High force development in every repetition means more effective training if the goal is to get strong! This is the basis of strength training.
Force development during explosive lifting
For trained athletes explosive lifting with medium loads (~60-85% 1RM) is an important stimuli to increase maximal strength (e.g. Max Strength Routine #1). This might be explained from an experiment I made with explosive deadlifting on a force plate. The deadlifts were done with the bar approximately 10 cm above ground level caused by the height of the force plate. Force development (ground reaction force) during the lifts with increasing loads (15-100% 1RM) can be seen in the figure below. And just for the record: Force is measured in Newton and not in kg as written – but this is just to make it more understandable (1 kg is equal to a force of 9,82 Newton).
Peak force rises with increasing load on the bar – but not in a linear manner! With the lightest loads (20-60 kg ~ 15-46% 1RM) the peak force is low caused by lack of time to force exertion along with the muscles lack of ability to produce high forces during high contraction velocities (force-velocity relation). But already from 62% 1RM (80 kg on the bar) the peak force is 82% (125 kg peak force) of peak force development in the 1 RM lift with 130 kg on the bar (152 kg peak force)! This is caused by the high acceleration of the bar in the medium load lifts (Force = Mass x Acceleration). Off course the high peak force is of short duration in the medium load lifts, but on the contrary these lifts can be done plenty of times without causing fatigue (and with short recovery time). This fact might be the explanation off the effectiveness of including medium load explosive lifts in the training programme – the possibility of doing very high volume of good quality (high force) repetitions. Perfecting motor tasks (neuromuscular coordination) requires a lot of practice – no matter if it comes to playing guitar or deadlifting – and lifting heavy loads only, will make you fail in reaching a sufficient high volume of good quality repetitions (also without getting injured or overtrained).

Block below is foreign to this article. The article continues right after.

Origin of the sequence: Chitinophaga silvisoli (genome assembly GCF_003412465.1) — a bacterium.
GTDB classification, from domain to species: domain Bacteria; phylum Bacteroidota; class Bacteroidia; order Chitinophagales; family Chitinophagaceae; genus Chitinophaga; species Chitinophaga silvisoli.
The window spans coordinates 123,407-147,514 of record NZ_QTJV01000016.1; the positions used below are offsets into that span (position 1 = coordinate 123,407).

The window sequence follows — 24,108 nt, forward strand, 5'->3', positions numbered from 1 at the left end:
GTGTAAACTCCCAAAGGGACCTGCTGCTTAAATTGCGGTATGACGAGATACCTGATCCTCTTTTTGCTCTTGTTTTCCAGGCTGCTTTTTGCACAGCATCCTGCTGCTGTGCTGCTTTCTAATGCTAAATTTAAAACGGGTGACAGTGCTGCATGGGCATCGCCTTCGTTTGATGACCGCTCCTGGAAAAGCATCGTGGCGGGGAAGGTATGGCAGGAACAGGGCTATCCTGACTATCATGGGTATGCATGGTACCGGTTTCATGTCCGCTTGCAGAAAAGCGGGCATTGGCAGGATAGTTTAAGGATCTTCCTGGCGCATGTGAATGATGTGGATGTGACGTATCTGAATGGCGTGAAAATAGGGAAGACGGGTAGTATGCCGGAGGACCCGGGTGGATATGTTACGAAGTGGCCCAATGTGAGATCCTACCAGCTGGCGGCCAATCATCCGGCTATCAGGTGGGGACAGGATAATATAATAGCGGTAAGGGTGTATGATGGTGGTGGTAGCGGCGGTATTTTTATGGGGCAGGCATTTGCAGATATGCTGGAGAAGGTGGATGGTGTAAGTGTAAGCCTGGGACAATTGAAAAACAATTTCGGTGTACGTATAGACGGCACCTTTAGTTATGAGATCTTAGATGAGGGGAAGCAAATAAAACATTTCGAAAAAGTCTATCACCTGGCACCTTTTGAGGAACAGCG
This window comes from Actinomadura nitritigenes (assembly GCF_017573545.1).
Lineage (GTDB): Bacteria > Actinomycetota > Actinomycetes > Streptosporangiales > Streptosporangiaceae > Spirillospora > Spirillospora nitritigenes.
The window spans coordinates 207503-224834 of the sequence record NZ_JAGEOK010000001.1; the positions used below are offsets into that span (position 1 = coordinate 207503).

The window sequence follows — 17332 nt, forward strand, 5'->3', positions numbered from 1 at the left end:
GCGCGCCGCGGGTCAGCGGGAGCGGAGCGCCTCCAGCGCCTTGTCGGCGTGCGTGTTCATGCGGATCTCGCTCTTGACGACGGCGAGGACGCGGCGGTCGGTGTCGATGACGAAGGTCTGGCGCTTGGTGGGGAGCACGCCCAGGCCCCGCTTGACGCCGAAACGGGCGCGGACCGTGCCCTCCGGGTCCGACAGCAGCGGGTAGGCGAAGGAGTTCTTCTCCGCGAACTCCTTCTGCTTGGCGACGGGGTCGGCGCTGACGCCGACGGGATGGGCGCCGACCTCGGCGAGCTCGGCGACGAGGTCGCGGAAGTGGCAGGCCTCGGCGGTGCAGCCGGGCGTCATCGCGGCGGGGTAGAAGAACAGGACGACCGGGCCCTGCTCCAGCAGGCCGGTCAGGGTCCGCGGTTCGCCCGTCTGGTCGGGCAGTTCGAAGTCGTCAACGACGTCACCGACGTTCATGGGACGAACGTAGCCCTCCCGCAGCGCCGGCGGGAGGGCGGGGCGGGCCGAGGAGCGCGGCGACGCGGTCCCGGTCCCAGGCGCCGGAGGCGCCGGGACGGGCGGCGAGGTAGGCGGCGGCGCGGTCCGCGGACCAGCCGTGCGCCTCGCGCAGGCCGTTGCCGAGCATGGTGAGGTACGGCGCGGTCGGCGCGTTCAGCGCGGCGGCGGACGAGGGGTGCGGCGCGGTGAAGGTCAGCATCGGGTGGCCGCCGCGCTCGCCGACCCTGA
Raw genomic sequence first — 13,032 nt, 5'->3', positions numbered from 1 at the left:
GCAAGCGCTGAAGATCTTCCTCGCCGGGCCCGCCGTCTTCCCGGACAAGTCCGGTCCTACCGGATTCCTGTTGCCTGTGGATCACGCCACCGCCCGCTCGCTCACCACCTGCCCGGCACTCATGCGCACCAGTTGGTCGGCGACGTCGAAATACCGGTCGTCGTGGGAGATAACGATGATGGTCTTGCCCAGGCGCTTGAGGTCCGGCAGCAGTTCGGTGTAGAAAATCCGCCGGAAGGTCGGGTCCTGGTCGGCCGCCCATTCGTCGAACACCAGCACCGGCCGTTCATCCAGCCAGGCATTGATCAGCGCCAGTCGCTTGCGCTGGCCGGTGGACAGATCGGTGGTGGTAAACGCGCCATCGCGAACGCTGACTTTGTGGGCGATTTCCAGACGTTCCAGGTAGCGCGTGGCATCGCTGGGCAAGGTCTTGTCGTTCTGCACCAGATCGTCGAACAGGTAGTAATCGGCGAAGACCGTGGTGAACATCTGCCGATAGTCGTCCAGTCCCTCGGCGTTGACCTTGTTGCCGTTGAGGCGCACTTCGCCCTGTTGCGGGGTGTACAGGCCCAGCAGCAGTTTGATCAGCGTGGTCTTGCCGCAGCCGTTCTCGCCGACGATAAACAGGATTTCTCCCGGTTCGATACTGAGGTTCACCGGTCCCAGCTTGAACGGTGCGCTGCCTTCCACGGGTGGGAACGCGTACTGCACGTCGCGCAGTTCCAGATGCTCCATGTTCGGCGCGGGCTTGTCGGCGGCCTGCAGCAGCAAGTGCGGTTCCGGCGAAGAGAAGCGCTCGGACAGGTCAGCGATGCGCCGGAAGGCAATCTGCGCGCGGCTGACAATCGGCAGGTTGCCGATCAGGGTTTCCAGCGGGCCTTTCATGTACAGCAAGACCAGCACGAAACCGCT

Funny thing is that the zone from 60-85% 1 RM (80-110 kg) gives a relatively high peak force to load ratio, and this loading zone is actually recommended to make up the major part of total training volume by many weight- and powerlifters.
As mentioned it is important to have in mind that peak force during explosive lifting with medium loads (60-85% 1RM) is of very short duration and occurs only around the most powerful point during the full range of motion. Hence lifting heavyer loads is important to reach higher force development during the full range of motion!
Also – this experiment was carried out for one person only which makes the data less reliable.
To get the highest possible force development in every repetition – partials have to be mentioned. Partials is doing just a part of the full range of motion lift. The partial repetition should cover the weakest part of the full range of motion – thereby making the weak point stronger. The partial repetition is effective due to training with highest possible force development around the weak point also called “sticking point” – the point where you always fail in a given lift. This is for instance the top part of the movement for pull ups and the end range of motion when training with grippers. In the two examples partial repetitions should cover approximately the last ½-2/3 of the full range of motion. For pull ups this means starting the pull up with a little bend arms and for grippers; “choke” the gripper around half way and squeeze it from there. Try this and you will notice that you can lift more weight or close tougher grippers hence training more effectively! GOOD LUCK.